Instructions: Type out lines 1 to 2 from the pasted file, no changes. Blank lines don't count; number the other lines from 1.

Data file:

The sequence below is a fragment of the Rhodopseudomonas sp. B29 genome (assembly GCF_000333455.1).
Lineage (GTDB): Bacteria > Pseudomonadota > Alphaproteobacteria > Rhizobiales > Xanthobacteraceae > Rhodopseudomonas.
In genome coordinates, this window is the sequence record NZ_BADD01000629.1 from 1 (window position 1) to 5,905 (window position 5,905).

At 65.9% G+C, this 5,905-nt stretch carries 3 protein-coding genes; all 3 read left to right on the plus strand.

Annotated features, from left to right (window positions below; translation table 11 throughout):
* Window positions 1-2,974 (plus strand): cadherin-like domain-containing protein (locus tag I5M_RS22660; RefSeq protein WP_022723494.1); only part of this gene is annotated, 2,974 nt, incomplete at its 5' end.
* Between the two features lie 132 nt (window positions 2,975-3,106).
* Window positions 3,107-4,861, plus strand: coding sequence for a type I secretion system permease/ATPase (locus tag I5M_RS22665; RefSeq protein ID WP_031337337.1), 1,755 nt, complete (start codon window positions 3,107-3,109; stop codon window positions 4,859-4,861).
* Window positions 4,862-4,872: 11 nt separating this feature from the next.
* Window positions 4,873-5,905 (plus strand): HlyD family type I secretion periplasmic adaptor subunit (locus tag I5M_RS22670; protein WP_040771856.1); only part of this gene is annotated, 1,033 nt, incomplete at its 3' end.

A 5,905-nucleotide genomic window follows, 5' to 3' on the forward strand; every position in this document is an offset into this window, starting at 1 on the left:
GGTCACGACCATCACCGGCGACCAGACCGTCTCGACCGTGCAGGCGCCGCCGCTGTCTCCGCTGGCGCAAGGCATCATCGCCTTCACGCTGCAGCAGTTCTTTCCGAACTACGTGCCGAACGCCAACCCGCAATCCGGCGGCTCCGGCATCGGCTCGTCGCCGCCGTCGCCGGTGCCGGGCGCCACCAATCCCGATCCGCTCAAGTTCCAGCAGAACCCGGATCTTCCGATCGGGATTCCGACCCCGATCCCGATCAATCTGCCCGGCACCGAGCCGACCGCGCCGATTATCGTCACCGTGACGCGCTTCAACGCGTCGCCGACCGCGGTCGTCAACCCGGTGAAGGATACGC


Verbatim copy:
The sequence below is a fragment of the Rhodopseudomonas sp. B29 genome (assembly GCF_000333455.1).
Lineage (GTDB): Bacteria > Pseudomonadota > Alphaproteobacteria > Rhizobiales > Xanthobacteraceae > Rhodopseudomonas.